Christmas is a festive time of year filled with the smell of baking pie, twinkling lights on the Christmas tree and snow silently blanketing the yards and roads. All of those lights and tinsel on the Christmas tree may have your toddler's fingers roaming where they shouldn't be. So how do you keep your toddler safe without becoming a Scrooge and forgoing the tree altogether? Inform yourself about the potential hazards of Christmas trees and learn what you can do to keep your child safe and happy during the holiday season.
Ornaments and Tinsel
Sparkly ornaments and shiny tinsel are sure to catch your toddler's eye (and fingers) this holiday season. Some ornaments are coated in glue and sparkles that can get lodged in your toddler's eyes or nose. Other ornaments have pointy edges or are made of glass that can potentially crack and slice open your child's fingers. Consider every ornament a choking hazard to your toddler. If your child just can't keep her fingers off the ornaments, consider investing in a flexible baby gate and put it around your tree to keep your toddler just out of arm's reach of trouble.
Christmas Tree Lights
Most Christmas tree lights are electric, which means that they can be a potential fire hazard to your toddler as well as your home. Toddlers have a habit of putting anything and everything into their mouths. If a toddler were to bite a light on the tree, she could possibly receive burns to the mouth and potential electrocution, even if the lights are off but still plugged in. The chance of your toddler wrapping herself up in the lights is another potential hazard. If your toddler can't seem to leave the lights alone, consider the baby gate option mentioned above or move the Christmas tree to a room that is inaccessible to the toddler.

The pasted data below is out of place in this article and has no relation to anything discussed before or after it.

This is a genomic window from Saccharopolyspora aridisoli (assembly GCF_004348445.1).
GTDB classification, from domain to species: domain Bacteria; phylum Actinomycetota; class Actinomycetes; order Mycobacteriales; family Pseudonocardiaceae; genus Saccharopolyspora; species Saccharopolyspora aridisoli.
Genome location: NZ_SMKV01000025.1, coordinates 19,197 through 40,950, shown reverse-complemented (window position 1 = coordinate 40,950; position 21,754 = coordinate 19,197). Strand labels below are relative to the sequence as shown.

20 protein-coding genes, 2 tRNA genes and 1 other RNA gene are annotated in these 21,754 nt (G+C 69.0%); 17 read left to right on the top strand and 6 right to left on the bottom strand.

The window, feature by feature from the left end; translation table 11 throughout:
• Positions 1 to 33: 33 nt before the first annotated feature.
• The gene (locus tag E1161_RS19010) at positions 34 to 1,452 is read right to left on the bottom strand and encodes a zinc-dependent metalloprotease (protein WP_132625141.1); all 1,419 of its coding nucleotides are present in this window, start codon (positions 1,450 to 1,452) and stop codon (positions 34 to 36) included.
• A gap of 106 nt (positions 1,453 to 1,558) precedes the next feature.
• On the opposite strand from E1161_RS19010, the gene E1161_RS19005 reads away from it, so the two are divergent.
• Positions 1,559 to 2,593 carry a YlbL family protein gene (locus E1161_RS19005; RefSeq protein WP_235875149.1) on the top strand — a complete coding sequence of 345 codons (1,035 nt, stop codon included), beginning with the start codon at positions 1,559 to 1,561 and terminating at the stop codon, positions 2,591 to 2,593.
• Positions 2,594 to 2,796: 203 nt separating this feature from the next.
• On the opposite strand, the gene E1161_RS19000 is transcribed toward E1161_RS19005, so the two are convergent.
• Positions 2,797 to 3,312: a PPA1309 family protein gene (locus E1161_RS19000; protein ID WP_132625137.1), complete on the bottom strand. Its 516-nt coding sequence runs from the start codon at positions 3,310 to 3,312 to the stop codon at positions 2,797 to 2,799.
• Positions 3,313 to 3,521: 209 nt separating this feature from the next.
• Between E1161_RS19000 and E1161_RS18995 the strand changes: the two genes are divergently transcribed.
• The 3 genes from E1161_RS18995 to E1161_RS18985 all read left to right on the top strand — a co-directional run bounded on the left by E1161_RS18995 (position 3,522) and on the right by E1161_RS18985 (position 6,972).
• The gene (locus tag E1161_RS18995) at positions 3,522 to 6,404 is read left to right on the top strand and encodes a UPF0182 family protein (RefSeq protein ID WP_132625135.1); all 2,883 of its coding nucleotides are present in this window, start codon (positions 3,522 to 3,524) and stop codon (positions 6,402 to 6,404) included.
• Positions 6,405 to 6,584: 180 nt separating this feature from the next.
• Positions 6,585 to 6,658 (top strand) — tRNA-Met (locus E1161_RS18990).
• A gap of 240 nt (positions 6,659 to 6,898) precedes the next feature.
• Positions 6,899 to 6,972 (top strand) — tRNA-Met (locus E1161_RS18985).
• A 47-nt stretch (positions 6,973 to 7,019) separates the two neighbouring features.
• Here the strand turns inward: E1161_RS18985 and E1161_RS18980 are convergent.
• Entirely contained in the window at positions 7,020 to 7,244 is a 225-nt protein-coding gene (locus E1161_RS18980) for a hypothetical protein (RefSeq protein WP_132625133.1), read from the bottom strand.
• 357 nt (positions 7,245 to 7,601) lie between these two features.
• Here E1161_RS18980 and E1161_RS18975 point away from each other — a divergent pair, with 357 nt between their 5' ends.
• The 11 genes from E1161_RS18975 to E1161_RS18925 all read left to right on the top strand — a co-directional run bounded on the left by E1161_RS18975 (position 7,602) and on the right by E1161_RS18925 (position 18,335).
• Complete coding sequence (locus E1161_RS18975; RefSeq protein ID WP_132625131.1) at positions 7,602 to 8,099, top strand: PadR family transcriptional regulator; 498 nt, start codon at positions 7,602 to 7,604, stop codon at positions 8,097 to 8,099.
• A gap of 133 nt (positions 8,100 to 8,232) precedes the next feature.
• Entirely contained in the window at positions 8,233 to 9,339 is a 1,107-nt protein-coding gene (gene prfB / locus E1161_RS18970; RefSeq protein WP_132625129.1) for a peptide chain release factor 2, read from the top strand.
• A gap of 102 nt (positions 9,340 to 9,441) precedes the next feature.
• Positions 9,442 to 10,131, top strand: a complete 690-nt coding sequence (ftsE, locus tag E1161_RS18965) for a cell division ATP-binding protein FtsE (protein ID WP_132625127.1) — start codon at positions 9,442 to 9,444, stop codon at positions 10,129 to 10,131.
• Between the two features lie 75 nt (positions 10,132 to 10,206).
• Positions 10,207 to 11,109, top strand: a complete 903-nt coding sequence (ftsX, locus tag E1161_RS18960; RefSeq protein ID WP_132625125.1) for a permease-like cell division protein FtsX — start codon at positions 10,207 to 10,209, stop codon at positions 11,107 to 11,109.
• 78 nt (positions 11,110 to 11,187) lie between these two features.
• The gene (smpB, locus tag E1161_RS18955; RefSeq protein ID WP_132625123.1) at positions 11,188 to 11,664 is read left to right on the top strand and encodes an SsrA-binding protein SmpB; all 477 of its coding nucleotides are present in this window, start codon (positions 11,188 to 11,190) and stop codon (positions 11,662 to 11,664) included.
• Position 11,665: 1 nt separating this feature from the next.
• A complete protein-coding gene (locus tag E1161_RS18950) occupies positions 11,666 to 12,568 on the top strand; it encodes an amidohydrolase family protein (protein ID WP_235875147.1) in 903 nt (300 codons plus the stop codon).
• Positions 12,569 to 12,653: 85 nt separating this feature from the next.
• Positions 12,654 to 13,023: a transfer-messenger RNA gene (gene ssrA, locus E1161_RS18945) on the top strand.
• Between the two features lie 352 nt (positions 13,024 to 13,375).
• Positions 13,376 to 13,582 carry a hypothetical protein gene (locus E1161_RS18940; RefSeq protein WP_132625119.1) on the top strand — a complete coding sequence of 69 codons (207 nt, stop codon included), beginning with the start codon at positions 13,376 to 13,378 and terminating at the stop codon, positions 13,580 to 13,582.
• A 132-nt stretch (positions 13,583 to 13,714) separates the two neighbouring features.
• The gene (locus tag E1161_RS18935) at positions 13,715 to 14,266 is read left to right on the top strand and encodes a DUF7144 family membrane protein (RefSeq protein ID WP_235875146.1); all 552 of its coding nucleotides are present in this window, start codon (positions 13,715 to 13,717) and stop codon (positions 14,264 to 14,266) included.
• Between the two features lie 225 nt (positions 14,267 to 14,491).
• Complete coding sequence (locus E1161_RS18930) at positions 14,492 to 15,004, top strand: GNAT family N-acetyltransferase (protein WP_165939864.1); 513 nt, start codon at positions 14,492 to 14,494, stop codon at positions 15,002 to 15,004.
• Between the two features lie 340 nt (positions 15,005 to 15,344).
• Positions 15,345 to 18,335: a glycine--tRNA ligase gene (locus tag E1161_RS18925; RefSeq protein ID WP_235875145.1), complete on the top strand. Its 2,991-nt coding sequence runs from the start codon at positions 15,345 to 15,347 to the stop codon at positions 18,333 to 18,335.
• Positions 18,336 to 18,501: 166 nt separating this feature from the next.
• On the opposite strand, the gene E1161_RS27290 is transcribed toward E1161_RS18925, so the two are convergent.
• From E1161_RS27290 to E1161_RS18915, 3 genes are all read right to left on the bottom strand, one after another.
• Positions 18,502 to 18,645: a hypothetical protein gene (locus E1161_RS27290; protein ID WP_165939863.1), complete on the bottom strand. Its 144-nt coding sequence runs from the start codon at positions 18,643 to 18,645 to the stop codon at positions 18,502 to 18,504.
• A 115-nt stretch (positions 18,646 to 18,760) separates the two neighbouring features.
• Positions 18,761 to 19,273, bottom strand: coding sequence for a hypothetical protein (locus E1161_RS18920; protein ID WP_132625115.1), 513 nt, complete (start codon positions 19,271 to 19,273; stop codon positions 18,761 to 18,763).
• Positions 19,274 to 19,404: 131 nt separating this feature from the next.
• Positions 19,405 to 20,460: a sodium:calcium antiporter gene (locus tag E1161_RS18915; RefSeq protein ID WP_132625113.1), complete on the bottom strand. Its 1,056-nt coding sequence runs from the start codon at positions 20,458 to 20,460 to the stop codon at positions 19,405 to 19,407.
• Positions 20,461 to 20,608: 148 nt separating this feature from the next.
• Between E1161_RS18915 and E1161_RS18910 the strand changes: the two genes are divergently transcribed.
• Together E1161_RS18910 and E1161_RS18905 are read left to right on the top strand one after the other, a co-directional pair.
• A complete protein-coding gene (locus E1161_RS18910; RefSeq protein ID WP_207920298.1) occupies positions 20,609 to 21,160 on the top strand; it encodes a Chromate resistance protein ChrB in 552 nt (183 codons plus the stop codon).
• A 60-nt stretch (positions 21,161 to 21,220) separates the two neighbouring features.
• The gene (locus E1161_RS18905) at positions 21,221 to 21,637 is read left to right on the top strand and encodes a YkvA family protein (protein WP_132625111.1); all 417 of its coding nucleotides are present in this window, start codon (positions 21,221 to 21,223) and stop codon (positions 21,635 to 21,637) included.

Allergies and Ingestion
While the species of trees used for Christmas trees are not poisonous, when ingested, these trees may cause allergic reactions in toddlers as well as adults. If your toddler happens to ingest any part of a Christmas tree, watch for allergic reactions such as swelling of the face, difficulty breathing and hives. If any of these symptoms occur, contact your local poison control center immediately or go to the nearest emergency department.
Other Safety Hazards
Christmas trees are not the only potential hazards to toddlers during the holiday season. Display glass holiday decorations, as well as those decorations with small parts, out of reach of young children to lesson the chance of suffocation from swallowing or cuts from breakage. Hang plants such as poinsettias and mistletoe out of reach from toddlers to avoid ingestion. Taking these safety precautions this Christmas season will ensure the entire family has a safe and happy holiday.